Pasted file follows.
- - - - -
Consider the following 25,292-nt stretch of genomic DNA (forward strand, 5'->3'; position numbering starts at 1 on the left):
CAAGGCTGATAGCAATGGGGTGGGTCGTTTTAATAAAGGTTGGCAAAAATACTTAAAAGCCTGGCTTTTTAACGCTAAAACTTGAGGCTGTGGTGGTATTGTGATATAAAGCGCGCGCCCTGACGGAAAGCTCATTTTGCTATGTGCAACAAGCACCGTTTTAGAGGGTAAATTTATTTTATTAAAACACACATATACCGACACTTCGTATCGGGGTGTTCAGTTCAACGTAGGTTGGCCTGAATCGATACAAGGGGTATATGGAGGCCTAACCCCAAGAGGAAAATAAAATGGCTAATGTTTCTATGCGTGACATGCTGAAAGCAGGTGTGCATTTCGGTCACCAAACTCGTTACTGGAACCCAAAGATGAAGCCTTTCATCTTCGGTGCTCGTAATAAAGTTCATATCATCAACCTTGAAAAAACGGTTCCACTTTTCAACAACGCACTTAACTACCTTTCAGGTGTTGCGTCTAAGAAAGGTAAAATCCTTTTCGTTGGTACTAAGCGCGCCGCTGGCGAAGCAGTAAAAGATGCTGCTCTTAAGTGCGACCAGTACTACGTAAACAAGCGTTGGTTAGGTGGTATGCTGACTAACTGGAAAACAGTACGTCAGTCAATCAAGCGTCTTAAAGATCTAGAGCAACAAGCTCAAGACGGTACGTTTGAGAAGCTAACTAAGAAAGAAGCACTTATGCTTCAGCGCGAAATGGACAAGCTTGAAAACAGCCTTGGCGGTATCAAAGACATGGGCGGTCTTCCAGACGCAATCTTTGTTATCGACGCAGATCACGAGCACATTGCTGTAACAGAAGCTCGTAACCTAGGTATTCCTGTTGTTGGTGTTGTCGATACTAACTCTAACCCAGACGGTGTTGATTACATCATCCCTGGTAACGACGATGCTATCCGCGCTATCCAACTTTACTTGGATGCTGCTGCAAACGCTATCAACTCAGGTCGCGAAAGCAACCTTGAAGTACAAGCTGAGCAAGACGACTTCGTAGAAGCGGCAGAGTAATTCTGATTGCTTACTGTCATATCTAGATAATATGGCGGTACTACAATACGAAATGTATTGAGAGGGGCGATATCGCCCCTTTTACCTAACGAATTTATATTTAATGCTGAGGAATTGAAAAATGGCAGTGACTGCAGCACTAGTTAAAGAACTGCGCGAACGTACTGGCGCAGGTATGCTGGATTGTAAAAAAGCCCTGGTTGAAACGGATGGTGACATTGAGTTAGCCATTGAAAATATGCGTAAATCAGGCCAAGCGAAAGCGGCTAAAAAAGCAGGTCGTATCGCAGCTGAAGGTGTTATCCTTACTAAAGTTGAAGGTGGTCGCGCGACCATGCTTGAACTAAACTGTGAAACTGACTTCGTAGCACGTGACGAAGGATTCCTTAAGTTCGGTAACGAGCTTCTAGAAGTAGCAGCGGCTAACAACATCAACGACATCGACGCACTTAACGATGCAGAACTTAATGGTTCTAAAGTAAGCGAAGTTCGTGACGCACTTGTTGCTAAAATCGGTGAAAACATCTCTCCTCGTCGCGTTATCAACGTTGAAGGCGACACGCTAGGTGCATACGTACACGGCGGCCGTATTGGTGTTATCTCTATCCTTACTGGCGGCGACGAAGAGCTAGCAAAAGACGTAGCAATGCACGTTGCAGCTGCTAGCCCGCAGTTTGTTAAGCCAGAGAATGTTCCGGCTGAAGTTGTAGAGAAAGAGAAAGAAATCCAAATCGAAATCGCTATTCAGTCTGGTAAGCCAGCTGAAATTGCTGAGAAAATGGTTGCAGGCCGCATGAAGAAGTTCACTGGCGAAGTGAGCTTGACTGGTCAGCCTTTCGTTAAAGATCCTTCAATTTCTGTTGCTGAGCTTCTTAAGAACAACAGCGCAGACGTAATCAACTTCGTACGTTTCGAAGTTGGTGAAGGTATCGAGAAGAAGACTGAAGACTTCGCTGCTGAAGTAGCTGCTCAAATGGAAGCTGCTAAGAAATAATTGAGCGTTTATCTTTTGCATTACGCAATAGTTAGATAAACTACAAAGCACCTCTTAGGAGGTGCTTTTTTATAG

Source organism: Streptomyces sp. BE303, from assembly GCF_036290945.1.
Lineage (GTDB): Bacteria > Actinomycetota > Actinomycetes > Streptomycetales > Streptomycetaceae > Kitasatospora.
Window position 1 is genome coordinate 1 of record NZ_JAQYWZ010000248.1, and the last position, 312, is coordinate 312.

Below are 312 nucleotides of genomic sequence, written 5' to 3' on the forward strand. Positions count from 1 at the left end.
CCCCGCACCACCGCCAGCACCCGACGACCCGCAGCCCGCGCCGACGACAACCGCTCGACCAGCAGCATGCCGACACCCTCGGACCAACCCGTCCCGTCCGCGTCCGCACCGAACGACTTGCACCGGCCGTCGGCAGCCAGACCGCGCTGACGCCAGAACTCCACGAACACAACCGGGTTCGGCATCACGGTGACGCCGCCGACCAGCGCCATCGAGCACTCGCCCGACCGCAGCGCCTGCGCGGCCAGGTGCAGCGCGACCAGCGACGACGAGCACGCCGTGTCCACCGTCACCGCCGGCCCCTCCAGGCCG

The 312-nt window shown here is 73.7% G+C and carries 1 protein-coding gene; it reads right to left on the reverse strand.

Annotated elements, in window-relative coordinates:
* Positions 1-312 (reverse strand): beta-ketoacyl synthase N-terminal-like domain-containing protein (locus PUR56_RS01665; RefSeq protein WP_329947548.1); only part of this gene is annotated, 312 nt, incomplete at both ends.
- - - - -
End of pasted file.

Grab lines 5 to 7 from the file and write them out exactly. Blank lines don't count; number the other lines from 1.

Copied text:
Window position 1 is genome coordinate 1 of record NZ_JAQYWZ010000248.1, and the last position, 312, is coordinate 312.

Below are 312 nucleotides of genomic sequence, written 5' to 3' on the forward strand. Positions count from 1 at the left end.
CCCCGCACCACCGCCAGCACCCGACGACCCGCAGCCCGCGCCGACGACAACCGCTCGACCAGCAGCATGCCGACACCCTCGGACCAACCCGTCCCGTCCGCGTCCGCACCGAACGACTTGCACCGGCCGTCGGCAGCCAGACCGCGCTGACGCCAGAACTCCACGAACACAACCGGGTTCGGCATCACGGTGACGCCGCCGACCAGCGCCATCGAGCACTCGCCCGACCGCAGCGCCTGCGCGGCCAGGTGCAGCGCGACCAGCGACGACGAGCACGCCGTGTCCACCGTCACCGCCGGCCCCTCCAGGCCG